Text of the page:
Democrats try to push back against Issa's scandal-mongering, but it's doubtful anyone has done so as directly and succinctly as Hawaii Gov.
At issue were Issa's allegations that a host of state health insurance enrollment websites were vulnerable to hackers.
"The personal information of millions of Americans who have sought to obtain coverage through the exchanges was put at risk" by the Obama administration's decision to launch enrollment under the
Their March 25 letters went out to the governors of 10 states and to the District of Columbia, demanding information about their state websites' security flaws and accusing some of squandering federal funds to set up their websites. Hawaii, they charged, spent $205 million in federal grants to enroll just 5,000 customers, at $44,000 per enrollee.
Um, not so fast, replied Abercrombie. "Your letter is full of mistakes, misrepresentations, omissions, and false assertions....Because of your flawed assumptions and mistakes, you have predictably reached erroneous conclusions. With a little due diligence, you and your committee staffers could easily have avoided these errors."
Most of that grant money hadn't yet been spent at all, Abercrombie said. Only $23 million went to set up the Hawaii insurance website, which as of March 31 had enrolled 30,400 individuals and families, of whom about 22,000 have gone into Medicaid. As state officials pointed out, Hawaii's proportion of uninsured residents, 8%, was already among the lowest in the nation, so its insurance website was never expected to be a major portal for private coverage. As for its supposed insecurity, the exchange hasn't had a single security breach since going live on Oct. 15.
Issa's committee didn't respond to our request for information on responses from the other states--Abercrombie's office confirmed the text of his letter--but Covered California, this state's Obamacare exchange, says it also replied. Its letter is here. Contrary to Issa's assertions that the California website was insecure and vulnerable to hackers, Covered California stated that its site had completed all necessary security testing before getting permission to connect to the federal government's data system.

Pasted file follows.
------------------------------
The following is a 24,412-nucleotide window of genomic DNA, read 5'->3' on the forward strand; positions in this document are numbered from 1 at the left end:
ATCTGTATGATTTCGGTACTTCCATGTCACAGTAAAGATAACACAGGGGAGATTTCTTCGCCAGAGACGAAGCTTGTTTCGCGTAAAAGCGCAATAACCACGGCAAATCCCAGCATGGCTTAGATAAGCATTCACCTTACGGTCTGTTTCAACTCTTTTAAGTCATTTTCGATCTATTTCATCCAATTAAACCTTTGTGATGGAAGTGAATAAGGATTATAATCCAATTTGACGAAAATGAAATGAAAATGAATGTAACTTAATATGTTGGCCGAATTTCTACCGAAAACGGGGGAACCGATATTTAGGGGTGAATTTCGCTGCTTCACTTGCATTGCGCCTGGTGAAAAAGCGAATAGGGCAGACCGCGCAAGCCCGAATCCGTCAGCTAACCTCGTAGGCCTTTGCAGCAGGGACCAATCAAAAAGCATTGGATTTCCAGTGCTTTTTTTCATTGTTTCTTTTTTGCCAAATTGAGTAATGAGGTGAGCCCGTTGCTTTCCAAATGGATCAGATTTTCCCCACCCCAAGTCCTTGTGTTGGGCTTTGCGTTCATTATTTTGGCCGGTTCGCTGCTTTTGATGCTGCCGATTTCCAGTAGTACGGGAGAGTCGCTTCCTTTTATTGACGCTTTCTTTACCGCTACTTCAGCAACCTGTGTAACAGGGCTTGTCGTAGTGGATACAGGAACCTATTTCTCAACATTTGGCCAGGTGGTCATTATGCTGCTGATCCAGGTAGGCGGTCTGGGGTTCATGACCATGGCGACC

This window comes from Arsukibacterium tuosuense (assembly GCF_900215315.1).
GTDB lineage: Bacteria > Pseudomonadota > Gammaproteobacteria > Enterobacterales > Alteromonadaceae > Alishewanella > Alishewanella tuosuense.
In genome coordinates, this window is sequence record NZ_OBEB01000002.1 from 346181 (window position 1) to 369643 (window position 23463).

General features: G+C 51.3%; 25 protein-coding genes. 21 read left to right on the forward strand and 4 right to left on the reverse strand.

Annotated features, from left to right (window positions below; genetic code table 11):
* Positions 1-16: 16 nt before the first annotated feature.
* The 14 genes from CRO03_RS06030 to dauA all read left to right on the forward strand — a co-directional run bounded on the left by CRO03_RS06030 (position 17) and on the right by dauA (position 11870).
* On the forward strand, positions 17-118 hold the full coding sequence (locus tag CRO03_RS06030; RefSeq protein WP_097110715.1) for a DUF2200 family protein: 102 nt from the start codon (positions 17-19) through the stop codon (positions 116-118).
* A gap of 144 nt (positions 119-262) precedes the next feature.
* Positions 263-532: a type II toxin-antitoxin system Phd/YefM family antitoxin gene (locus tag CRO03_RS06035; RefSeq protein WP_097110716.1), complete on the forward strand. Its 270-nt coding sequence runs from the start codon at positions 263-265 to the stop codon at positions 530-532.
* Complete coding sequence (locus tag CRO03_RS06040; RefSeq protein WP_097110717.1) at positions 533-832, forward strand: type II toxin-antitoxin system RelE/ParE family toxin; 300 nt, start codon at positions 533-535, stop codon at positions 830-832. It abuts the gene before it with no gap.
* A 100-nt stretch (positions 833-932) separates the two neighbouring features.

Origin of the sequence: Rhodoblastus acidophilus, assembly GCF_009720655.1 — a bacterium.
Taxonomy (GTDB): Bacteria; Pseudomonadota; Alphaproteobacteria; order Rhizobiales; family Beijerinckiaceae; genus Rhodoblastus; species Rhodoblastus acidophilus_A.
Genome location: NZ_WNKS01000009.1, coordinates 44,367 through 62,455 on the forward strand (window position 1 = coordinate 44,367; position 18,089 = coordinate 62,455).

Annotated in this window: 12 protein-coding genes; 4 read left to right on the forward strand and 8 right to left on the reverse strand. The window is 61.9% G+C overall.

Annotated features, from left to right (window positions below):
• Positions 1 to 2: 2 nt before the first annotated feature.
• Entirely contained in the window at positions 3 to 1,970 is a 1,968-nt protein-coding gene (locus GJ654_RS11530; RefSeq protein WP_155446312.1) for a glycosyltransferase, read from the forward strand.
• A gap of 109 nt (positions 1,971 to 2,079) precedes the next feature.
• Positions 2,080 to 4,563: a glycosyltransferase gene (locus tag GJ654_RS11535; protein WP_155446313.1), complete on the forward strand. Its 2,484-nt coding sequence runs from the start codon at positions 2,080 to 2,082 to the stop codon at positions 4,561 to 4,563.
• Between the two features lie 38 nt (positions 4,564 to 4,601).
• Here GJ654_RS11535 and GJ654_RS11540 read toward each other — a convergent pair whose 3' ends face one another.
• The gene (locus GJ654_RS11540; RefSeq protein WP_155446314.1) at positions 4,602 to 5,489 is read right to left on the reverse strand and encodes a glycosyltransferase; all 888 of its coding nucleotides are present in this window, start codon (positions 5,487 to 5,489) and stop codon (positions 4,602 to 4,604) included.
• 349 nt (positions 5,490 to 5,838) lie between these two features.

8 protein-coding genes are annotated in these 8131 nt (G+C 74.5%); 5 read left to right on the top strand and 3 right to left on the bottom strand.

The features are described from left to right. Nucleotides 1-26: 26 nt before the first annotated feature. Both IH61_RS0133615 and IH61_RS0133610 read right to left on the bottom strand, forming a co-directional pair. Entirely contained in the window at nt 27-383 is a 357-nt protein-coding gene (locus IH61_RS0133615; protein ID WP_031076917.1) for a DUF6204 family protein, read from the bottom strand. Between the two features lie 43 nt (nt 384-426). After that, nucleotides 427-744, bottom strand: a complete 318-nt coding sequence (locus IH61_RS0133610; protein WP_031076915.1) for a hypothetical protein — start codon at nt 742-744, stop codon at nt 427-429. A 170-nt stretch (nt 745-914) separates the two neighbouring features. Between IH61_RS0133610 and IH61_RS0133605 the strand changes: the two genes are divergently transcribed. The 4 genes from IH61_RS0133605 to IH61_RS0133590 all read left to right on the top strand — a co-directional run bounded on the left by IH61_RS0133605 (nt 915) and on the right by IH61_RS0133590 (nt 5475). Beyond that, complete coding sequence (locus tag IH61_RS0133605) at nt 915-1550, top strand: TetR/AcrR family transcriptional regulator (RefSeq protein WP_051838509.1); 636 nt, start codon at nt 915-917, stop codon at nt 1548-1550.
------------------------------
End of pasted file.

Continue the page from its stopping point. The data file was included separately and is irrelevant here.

What's most telling about Issa's letters--and most typical--is that they haven't led to any useful "oversight" by his committee. Then again, they weren't really aimed at developing information that might point to and remedy a genuine problem of governmental administration. Instead, they were designed to make a big splash with conservative news outlets, which obligingly trumpeted Issa's accusations at high volume.
But when the responses indicated that the issues Issa identified didn't exist, he dropped the subject. At least, that's how it appears; both Hawaii and California say they never heard a peep from Issa's committee after returning their responses in the first week of April.
The committee did hold a hearing on "ObamaCare's Problem-filled state exchanges" on April 3--eight days after sending out the letters to the states and
In any event, the witnesses, who included Covered California's executive director, Peter Lee, and the Hawaii exchange's director, Tom Matsuda, tended to focus in their statements on their efforts to enroll their states' citizens. Issa's team must not have appreciated the witnesses' failure to comply with his agenda, because we've heard nothing about the topic since then.